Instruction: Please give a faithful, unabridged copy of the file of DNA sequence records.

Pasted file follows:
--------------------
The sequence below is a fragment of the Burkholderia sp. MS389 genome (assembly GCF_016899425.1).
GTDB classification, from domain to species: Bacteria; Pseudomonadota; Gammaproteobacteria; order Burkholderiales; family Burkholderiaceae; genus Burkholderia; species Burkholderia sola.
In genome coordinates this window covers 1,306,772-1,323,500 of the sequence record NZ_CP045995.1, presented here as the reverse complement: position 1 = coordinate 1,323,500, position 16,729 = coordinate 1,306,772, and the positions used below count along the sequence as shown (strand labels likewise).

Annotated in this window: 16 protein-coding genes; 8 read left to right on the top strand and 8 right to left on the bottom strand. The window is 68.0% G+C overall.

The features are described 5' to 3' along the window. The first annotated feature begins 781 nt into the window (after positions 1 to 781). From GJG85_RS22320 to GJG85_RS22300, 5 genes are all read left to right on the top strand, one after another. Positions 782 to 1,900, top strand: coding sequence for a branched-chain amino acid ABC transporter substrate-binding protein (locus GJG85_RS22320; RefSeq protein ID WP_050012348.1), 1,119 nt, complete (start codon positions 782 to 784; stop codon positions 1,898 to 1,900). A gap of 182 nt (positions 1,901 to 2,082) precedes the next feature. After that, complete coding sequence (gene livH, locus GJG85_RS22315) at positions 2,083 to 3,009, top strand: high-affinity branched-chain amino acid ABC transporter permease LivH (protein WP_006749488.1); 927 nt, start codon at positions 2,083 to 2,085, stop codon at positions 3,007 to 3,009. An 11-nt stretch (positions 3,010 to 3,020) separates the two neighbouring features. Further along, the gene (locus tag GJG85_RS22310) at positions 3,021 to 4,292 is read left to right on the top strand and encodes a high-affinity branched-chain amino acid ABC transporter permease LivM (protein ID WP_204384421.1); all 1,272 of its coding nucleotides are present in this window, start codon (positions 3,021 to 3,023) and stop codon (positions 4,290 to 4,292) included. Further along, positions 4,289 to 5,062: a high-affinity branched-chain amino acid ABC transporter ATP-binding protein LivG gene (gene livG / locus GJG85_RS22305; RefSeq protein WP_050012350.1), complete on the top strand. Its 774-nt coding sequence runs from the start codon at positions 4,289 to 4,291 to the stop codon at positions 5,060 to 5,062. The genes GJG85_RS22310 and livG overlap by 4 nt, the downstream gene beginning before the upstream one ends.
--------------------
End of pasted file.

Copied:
The sequence below is a fragment of the Burkholderia sp. MS389 genome (assembly GCF_016899425.1).
GTDB classification, from domain to species: Bacteria; Pseudomonadota; Gammaproteobacteria; order Burkholderiales; family Burkholderiaceae; genus Burkholderia; species Burkholderia sola.
In genome coordinates this window covers 1,306,772-1,323,500 of the sequence record NZ_CP045995.1, presented here as the reverse complement: position 1 = coordinate 1,323,500, position 16,729 = coordinate 1,306,772, and the positions used below count along the sequence as shown (strand labels likewise).

Annotated in this window: 16 protein-coding genes; 8 read left to right on the top strand and 8 right to left on the bottom strand. The window is 68.0% G+C overall.

The features are described 5' to 3' along the window. The first annotated feature begins 781 nt into the window (after positions 1 to 781). From GJG85_RS22320 to GJG85_RS22300, 5 genes are all read left to right on the top strand, one after another. Positions 782 to 1,900, top strand: coding sequence for a branched-chain amino acid ABC transporter substrate-binding protein (locus GJG85_RS22320; RefSeq protein ID WP_050012348.1), 1,119 nt, complete (start codon positions 782 to 784; stop codon positions 1,898 to 1,900). A gap of 182 nt (positions 1,901 to 2,082) precedes the next feature. After that, complete coding sequence (gene livH, locus GJG85_RS22315) at positions 2,083 to 3,009, top strand: high-affinity branched-chain amino acid ABC transporter permease LivH (protein WP_006749488.1); 927 nt, start codon at positions 2,083 to 2,085, stop codon at positions 3,007 to 3,009. An 11-nt stretch (positions 3,010 to 3,020) separates the two neighbouring features. Further along, the gene (locus tag GJG85_RS22310) at positions 3,021 to 4,292 is read left to right on the top strand and encodes a high-affinity branched-chain amino acid ABC transporter permease LivM (protein ID WP_204384421.1); all 1,272 of its coding nucleotides are present in this window, start codon (positions 3,021 to 3,023) and stop codon (positions 4,290 to 4,292) included. Further along, positions 4,289 to 5,062: a high-affinity branched-chain amino acid ABC transporter ATP-binding protein LivG gene (gene livG / locus GJG85_RS22305; RefSeq protein WP_050012350.1), complete on the top strand. Its 774-nt coding sequence runs from the start codon at positions 4,289 to 4,291 to the stop codon at positions 5,060 to 5,062. The genes GJG85_RS22310 and livG overlap by 4 nt, the downstream gene beginning before the upstream one ends.